HOWEVER, I am also quite paranoid as I don't know how permethrin effects nylon/dyneema in climbing gear long term.

I emailed Black Diamond for advice and if they have done any testing on with climbing gear and permethrin. Their response was basically that there are way too types of permethrin concentrations and variables and no QC Lab has been performed on it. They also mentioned that the rule they advise by is: if its safe for nylon meterials and your skin, its usually safe on climbing gear. 

It is adviced that permethrin is not good to spray on your skin, but I spray it on my legs when wearing shorts and unless you buy an EXTREMELY Potent mix I wouldn't even think about NOT spraying it on my self as I would rather be safe than get bit. 

( I once woke up one morning in a tent as first light came up, opened my eyes and looked straight up. My entire roof of a tent was covered in ticks. I set the tent on fire with the sleeping bag and all the crap still inside)

 

baldclimber · · Ottawa, Ontario, Canada · Joined Jul 2015 · Points: 0
Caz Drach wrote:

how do you apply it? Spray bottle?

Usually spray bottle, but have also used the soak method.  I find spraying actually wastes less.  It's a pyrethroid (synthetic pyrethrin), developed to be very UV stable.  It loses it effectiveness by washing out of your clothes.  You should expect it to last about six washes. 

More info: http://bfy.tw/DBhu 

Carla R · · San Jose, CA · Joined Mar 2016 · Points: 110
Roman G wrote:

( I once woke up one morning in a tent as first light came up, opened my eyes and looked straight up. My entire roof of a tent was covered in ticks. I set the tent on fire with the sleeping bag and all the crap still inside)

Gnarly. I would probably have done the same thing.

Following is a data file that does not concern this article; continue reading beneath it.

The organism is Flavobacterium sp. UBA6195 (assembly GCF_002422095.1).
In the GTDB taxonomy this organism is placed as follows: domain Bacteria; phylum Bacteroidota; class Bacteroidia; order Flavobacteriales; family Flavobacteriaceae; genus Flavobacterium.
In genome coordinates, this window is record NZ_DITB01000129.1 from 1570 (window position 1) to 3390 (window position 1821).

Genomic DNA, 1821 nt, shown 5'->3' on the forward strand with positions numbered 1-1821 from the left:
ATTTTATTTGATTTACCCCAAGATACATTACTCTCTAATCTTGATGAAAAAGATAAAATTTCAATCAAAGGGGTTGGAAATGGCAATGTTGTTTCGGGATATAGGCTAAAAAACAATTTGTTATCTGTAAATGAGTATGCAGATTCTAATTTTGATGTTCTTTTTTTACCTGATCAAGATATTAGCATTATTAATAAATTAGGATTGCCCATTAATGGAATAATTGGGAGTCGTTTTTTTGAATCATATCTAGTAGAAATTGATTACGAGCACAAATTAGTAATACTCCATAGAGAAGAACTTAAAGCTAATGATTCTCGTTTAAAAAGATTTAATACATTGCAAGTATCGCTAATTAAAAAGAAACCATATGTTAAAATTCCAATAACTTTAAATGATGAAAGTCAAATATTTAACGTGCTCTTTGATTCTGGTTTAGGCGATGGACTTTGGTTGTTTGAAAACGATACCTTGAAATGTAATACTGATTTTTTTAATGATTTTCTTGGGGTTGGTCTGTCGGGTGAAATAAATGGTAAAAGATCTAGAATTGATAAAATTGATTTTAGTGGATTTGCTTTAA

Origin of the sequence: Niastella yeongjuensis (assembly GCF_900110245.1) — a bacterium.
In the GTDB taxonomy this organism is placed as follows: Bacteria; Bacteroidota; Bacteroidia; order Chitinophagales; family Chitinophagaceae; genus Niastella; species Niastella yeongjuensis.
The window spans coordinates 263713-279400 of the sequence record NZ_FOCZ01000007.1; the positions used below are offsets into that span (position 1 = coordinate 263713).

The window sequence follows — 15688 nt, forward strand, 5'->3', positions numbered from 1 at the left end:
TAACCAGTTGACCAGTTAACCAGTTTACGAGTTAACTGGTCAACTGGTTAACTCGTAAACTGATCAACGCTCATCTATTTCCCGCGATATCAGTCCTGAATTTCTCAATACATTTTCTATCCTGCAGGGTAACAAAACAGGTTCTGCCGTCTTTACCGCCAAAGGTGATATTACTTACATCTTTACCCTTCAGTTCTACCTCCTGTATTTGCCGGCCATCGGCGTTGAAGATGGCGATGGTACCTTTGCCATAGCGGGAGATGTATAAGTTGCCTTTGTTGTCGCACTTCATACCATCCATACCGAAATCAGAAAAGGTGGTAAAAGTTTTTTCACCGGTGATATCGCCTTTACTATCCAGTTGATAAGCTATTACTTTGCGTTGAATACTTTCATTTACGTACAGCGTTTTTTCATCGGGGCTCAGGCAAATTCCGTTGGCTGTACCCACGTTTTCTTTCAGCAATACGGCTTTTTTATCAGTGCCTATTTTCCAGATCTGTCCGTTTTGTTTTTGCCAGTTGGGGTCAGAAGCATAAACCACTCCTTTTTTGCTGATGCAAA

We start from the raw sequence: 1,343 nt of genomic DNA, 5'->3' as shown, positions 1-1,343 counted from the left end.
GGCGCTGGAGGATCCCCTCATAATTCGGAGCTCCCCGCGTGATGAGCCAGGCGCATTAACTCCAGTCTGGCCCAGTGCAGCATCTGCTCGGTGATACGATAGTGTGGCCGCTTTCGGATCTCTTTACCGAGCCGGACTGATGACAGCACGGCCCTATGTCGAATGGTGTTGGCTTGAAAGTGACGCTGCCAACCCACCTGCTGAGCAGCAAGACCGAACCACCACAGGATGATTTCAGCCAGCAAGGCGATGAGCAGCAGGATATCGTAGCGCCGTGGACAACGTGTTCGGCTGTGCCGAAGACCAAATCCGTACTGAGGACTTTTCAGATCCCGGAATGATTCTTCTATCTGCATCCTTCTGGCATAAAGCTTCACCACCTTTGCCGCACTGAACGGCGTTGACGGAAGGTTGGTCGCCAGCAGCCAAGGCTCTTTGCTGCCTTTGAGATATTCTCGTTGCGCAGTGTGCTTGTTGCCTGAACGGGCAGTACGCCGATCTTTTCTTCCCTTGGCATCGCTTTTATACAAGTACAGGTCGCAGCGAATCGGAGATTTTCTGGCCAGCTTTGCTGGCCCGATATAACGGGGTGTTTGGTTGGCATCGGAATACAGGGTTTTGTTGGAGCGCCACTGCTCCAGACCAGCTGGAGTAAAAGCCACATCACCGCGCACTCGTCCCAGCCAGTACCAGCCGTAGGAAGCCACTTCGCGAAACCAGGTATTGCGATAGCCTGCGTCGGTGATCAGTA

Andrew Krajnik · · Plainfield, IL · Joined Jul 2016 · Points: 277
Roman G wrote:

Living in Northeast the tick situation is out of control and I am extremely paranoid about getting bit (I have been bit a number of times). I live in NYC but outdoors a lot between climbing, camping and fishing. I know more people than I can count who got infected with Lyme. 

The only stuff I trust is Sawyer's. I pre-treat my shoes, duffer bags and backpacks, all gear that touches the ground or comes near bushes. I will go as far as spray my car wheels where they touch the ground in the really woody/grassy area where there are known tick populations ( I once saw a tick crawl out of my car air vent as I was I driving) 

HOWEVER, I am also quite paranoid as I don't know how permethrin effects nylon/dyneema in climbing gear long term.

I emailed Black Diamond for advice and if they have done any testing on with climbing gear and permethrin. Their response was basically that there are way too types of permethrin concentrations and variables and no QC Lab has been performed on it. They also mentioned that the rule they advise by is: if its safe for nylon meterials and your skin, its usually safe on climbing gear.